Third Eye Weekly Listening: 5/5/23

Happy Cinco de Mayo! While we don’t have any Mexican psych artists to help us celebrate in this weekly Third Eye listening installment, we have plenty of other good tunes to trip out to. I decided to include some more well-known artists this week and a debut album from a London-based psychedelic folkie. Enjoy!

Psych Jams of the Week

Remix the Universe by Lee “Scratch” Perry & New Age Doom

Lee “Scratch” Perry is the legendary Jamaican record producer, composer, and singer who left this world in 2021. He was known primarily for his innovative studio techniques and production style, being a Seventies pioneer in dub music.

Remix the Universe was released in January 2023. It’s a collection of hypnotic re-imaginings of one of Perry’s last recordings, which was also a collaboration with the New Age Doom collective of musicians, called Lee “Scratch” Perry’s Guide to the Universe. I can’t say I know much about these projects or Perry’s towering legacy and career. But I will say that Remix the Universe is a trippy, psychedelic delight.

Several DJs and musicians worked on this remix, which is complex, multi-layered, and uses recordings of Perry’s spoken word ramblings. Some of Perry’s commentary is spiritual and visionary, while others are nonsensical. Nevertheless, it all comes together seamlessly. The result is 40 minutes and 33 seconds of music over 12 tracks that play like one continuous cosmic song, like Perry is speaking to us from the other side.

Even if you never were a Scratch Perry fan, you may still enjoy this one. It carries on the spirit of his highly experimental style, and it is probably one of many memorial albums that will be made to commemorate his influence.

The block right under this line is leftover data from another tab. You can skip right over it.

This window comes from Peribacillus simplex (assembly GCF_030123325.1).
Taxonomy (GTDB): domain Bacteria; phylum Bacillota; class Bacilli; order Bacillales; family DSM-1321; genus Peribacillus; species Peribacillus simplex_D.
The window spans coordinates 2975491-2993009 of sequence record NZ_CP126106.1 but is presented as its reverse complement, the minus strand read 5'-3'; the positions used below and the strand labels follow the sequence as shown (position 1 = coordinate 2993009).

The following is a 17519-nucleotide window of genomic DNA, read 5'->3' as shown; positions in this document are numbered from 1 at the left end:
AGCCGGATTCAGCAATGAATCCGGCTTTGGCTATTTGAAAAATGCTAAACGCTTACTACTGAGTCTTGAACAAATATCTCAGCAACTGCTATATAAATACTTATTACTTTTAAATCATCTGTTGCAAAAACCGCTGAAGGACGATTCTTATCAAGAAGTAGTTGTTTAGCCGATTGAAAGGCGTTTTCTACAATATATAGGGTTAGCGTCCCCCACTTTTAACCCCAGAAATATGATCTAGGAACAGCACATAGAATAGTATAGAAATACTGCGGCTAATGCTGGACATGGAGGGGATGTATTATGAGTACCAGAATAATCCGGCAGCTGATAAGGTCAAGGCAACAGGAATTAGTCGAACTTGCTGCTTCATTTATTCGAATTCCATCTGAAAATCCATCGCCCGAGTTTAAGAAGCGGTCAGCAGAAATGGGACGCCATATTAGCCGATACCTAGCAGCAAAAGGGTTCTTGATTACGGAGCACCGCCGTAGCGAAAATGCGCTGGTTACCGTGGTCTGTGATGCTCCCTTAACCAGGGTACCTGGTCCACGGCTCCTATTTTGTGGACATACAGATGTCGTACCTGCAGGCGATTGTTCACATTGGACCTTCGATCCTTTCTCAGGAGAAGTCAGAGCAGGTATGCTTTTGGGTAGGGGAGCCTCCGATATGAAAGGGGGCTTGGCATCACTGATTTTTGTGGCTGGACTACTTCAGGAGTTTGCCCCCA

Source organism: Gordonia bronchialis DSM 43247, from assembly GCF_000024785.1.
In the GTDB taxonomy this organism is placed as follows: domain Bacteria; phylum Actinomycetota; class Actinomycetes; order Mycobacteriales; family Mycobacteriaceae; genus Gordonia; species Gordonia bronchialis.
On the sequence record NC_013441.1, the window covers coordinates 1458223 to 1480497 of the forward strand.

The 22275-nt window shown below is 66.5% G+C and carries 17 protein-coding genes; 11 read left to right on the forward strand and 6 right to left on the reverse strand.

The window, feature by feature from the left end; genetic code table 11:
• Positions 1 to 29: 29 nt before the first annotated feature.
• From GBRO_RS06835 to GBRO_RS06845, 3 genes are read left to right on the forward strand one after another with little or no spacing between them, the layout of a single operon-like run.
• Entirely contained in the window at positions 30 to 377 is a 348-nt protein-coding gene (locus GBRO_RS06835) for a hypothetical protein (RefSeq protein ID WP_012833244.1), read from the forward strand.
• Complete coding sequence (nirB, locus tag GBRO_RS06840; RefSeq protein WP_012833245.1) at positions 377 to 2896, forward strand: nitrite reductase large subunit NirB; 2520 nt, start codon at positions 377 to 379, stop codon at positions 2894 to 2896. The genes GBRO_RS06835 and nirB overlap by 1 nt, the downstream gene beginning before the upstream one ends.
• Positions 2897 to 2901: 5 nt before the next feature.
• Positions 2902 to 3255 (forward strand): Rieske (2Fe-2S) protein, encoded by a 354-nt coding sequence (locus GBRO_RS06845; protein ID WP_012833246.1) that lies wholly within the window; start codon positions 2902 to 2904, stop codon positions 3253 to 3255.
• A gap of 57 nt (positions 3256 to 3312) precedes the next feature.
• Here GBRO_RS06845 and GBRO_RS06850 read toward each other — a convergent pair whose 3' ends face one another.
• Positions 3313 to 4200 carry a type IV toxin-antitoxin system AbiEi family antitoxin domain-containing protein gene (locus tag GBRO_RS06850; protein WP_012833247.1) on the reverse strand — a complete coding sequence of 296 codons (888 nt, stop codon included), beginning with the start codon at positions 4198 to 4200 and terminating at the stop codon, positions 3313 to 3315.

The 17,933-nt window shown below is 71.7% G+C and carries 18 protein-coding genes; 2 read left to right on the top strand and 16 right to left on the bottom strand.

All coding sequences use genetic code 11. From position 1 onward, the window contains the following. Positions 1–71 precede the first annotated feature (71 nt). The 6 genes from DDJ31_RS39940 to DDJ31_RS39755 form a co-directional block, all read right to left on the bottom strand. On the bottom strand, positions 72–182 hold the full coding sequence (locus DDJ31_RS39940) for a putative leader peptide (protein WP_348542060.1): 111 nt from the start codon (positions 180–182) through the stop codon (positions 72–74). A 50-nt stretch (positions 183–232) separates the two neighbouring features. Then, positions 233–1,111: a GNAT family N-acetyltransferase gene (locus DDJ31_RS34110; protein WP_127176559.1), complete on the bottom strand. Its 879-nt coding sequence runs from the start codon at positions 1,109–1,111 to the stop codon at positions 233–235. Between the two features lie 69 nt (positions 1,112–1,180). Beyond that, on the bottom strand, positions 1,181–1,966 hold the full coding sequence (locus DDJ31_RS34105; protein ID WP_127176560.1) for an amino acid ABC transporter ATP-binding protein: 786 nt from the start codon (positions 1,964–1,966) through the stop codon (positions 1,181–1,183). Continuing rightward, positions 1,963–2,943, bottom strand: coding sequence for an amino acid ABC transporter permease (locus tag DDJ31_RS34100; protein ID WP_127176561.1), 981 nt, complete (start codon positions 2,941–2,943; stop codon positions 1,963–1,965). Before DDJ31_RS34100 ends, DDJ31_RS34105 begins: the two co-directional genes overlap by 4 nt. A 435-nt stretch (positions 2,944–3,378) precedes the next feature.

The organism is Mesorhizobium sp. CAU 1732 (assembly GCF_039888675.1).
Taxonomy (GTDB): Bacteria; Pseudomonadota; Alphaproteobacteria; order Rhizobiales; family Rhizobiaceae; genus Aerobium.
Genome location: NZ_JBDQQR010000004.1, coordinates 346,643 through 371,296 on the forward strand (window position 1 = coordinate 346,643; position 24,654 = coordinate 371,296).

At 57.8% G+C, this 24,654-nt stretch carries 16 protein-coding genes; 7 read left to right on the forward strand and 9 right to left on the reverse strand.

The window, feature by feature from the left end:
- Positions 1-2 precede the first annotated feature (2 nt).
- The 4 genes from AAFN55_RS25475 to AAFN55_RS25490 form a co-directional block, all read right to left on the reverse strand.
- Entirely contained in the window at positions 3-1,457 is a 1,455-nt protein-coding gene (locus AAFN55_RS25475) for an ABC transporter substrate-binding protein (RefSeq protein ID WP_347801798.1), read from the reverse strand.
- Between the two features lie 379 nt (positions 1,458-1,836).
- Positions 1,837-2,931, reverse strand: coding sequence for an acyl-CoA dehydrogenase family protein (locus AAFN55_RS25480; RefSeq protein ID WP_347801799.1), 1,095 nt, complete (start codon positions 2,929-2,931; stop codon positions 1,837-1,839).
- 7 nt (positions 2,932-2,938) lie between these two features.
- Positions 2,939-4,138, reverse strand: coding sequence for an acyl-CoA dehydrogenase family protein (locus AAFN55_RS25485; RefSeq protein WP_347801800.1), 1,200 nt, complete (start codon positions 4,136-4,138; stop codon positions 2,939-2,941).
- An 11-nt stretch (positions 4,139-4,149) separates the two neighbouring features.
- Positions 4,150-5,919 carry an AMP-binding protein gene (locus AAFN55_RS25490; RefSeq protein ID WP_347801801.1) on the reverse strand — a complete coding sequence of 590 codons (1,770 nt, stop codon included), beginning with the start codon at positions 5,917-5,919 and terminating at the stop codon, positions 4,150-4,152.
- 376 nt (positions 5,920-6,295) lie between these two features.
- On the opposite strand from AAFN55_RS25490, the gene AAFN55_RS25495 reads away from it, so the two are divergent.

Richard Olson & The Familiars

This is the debut album from Richard Olson & The Familiars via the Alabama-based Cardinal Fuzz Shop label. The vintage psychedelic folk sound immediately grabbed me. It’s an album full of dreamy harmonies and singer-songwriter pop music reminiscent of the Sixties and Seventies. Each track is a gorgeous earworm that you’ll hum along to.

London-based Richard Olson was a member of the band Eighteenth Day of May before forming The See See, which would later evolve into The Hanging Stars. Richard’s debut LP features plenty of acoustic guitars and his most personal and reflective songwriting. The tracks are warm and hazy, and according to some, harken back to great folk-rock pioneers like The Byrds.

I’ve been reading a book about Laurel Canyon, the famous L.A. neighborhood that was the launching pad for so many great early folk rockers, so maybe that’s why I was particularly drawn to Olson’s album. Fans of that era of music and legendary acts like CSNY and Buffalo Springfield should love this one.

Lanquidity by Sun Ra & His Arkestra

Along with digging into the works of Lee “Scratch” Perry, I’ve been checking out the voluminous catalog of the psych-jazz pioneer Sun Ra. Sun Ra was just as weird and experimental (and fascinated with aliens and space) as Perry, and some of his music is frankly unlistenable. He released a ton of stuff over the years and passed away in 1993.

Lanquidity was released in 1978, recorded in a single night following a performance by Sun Ra & His Arkestra on Saturday Night Live. The album differs stylistically from Sun Ra’s earlier recordings, drawing heavily on funk, R&B, and jazz fusion. Lanquidity also features dueling guitars, which were rarely used in Sun Ra recordings. 

The album has been well-received by critics over the years and for a good reason. It’s an excellent place to start and enter the bizarre Sun Ra psych-jazz omniverse, featuring enough down-to-earth jazz playing mixed with experimental and sometimes funky sounds. Lanquidity is also often compared to Miles Davis’ heaviest jazz-funk-rock fusion. 

I listened to the definitive re-issue edition from 2021, which has 10 tracks, some re-mastered, and a few other alternate mixes. Most of the songs are pretty long, with the longest one, an alternate mix of That’s How I Feel, clocking in at more than 12 minutes. Like the Perry Remix The Universe, this is a hypnotic listening experience to get stoned to or just space out to.

It’s Bandcamp Friday, so you know what that means – head to the site, support some of these hard-working artists, and spread the news! Sun Ra’s recording isn’t up on Bandcamp, but you can find Richard Olson and the New Age Doom’s Remix the Universe there.

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